When a photon hits a moving atom and stops it, why do we take momentum of photon rather than energy to calculate the change in motion of atom? [closed]

In the case when hen a photon hits a moving atom and stops it, if we consider that while equating energy, we ignore transmission of energy into other forms, and thus, momentum conservation is better thing to do as it is particle nature of light. But why do we ignore the same transmission of energy into other forms in the case of photoelectric effect where photon collides the electron?

closed as unclear what you're asking by Gilbert, sammy gerbil, Jon Custer, Emilio Pisanty, ZeroTheHeroJul 17 '18 at 6:41

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We don't ignore the transmission of energy.

The easy way to understand collisions is usually in the center of momentum frame. And for motivation here, assume it is all in one line. In that case, before the collision the photon is coming in from, say, the left, and the atom from the right. Their momenta will be equal but opposite. After, the photon goes back out the way it came, and so does the atom. They simply reflect off each other.

Knowing that, you just transform back to the lab frame. In the lab frame the atom is coming in from the right and finishes stopped. It means, in this frame, the photon had to start with less energy, and finish up with all the (kinetic) energy and momentum.

So you need to work out what the original speed of the atom is, and what the energy of the photon has to be to correspond to stopping the atom. Hint: don't forget to do relativistic velocity addition and kinetic energy for the atom.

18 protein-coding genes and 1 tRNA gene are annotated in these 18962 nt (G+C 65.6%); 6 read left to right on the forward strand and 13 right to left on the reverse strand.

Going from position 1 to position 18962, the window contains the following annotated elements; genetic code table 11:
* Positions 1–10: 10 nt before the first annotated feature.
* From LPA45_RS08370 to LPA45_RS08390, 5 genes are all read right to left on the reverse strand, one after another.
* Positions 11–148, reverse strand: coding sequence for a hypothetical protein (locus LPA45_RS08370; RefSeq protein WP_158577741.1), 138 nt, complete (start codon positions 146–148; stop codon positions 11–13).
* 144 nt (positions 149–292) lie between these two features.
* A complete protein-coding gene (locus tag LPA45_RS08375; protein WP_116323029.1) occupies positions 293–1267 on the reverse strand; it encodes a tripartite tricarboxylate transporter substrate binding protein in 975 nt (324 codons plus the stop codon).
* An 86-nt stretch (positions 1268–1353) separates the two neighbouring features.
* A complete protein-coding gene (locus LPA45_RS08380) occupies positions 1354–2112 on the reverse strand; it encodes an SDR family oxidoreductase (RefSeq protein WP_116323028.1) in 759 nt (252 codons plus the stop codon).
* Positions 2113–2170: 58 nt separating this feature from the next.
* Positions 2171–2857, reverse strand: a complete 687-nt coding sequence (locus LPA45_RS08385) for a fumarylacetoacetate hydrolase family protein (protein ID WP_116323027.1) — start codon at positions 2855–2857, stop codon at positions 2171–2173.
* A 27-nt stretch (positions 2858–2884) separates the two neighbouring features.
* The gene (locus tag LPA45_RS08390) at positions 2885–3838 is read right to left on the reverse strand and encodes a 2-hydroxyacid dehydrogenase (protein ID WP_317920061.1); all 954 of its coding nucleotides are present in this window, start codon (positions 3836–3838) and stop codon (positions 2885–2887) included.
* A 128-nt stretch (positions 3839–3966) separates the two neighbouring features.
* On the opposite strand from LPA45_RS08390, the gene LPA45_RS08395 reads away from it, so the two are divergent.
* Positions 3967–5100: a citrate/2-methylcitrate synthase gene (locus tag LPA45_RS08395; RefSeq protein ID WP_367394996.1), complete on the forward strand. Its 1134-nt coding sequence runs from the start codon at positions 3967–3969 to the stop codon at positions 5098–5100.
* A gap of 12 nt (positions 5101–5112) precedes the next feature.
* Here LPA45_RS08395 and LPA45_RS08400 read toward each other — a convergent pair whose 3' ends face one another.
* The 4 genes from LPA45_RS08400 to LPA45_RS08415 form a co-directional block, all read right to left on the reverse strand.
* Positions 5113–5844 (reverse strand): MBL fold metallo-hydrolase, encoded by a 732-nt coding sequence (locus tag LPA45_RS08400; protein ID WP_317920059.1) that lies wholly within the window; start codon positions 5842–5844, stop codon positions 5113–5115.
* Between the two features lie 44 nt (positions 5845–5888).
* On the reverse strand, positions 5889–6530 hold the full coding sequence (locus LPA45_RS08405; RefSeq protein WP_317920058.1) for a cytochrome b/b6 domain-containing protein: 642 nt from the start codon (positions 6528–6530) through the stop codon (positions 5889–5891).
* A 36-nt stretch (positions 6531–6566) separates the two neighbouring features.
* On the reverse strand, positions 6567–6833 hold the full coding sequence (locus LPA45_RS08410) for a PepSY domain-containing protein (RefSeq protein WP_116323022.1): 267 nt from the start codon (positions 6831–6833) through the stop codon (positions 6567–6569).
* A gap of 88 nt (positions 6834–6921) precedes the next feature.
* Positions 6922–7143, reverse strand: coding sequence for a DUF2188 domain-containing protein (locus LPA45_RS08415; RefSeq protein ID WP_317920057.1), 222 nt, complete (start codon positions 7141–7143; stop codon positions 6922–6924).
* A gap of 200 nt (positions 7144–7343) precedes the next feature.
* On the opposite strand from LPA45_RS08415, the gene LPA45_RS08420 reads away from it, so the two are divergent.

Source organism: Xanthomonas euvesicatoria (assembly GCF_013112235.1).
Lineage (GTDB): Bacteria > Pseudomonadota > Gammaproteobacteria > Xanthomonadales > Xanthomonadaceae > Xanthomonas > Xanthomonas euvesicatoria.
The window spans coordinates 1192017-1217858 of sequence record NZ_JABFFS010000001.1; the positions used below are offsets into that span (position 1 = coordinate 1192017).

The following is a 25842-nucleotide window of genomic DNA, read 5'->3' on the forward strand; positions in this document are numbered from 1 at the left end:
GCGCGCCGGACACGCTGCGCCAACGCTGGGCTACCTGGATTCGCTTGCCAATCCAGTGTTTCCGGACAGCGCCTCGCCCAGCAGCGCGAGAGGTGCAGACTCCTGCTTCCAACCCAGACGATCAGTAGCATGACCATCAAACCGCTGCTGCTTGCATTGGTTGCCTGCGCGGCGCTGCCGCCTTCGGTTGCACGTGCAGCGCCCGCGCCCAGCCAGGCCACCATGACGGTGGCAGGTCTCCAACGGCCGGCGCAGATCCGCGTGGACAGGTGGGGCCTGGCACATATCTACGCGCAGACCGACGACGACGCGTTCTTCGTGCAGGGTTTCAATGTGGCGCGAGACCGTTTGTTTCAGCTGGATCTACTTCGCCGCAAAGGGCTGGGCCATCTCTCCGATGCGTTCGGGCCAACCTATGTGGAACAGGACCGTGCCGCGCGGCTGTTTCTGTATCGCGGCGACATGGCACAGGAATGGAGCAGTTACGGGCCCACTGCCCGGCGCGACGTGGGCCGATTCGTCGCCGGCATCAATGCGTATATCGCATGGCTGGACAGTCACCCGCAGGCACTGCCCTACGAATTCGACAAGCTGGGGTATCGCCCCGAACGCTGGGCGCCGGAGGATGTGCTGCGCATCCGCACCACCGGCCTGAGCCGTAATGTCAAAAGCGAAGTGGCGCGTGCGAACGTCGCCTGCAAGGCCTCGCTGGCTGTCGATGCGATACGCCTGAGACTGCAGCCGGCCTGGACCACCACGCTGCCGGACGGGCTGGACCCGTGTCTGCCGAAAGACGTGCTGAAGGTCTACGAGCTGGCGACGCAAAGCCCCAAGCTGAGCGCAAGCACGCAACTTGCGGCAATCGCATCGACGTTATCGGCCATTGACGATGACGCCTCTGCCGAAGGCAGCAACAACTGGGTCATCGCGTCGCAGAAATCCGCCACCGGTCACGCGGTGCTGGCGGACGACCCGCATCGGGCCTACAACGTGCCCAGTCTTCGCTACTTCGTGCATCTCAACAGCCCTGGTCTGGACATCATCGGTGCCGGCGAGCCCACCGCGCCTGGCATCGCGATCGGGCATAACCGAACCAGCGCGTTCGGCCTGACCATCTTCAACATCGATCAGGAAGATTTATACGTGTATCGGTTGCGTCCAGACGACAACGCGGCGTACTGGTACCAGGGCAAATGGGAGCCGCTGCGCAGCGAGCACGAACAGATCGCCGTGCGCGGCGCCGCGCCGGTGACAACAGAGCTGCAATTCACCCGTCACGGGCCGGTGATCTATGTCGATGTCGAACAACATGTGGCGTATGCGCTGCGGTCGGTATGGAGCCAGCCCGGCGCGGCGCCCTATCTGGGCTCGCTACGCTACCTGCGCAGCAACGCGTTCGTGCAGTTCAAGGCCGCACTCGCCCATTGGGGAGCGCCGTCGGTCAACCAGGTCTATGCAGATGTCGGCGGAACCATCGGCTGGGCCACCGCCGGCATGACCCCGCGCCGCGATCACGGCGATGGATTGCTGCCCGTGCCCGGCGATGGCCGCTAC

When a photon interacts with an atom three things can happen:

• elastic scattering, the photon keeps its energy and changes direction

• inelastic scattering, the photon gives part of its energy to the atom and changes direction

• absorption-reemission, the photon gives all its energy to the atom, and the valence electron moves to a higher energy level as per QM

In the case of absorption, there can be two ways:

• the energy level of the photon is the same as the difference between energy levels of the atom, and the photon gets absorbed.

• the energy level of the photon is too high, and it kicks the electron off the atom, that is the photoelectric effect

You are asking in this case why they ignore the transmission of momentum in the case of the photoelectric effect. They do not. If the photon energy is absorbed, some of the energy liberates the electron from the atom, and the rest contributes to the kinetic energy of the electron as a free particle.

Your question reveals a misunderstanding. You ask "Why do we take the momentum of a photon rather than energy...". For a photon, its total energy is equal to its momentum. Given the relativistic Energy equation: $$E^{2} = (pc)^{2} + (m_0 c²)^{2}$$ For a photon, $m_0 = 0$ so, $E = p c$. Often in physics, the speed of light is set identically to $1$ so $E = p$. [Note: $p$ is momentum].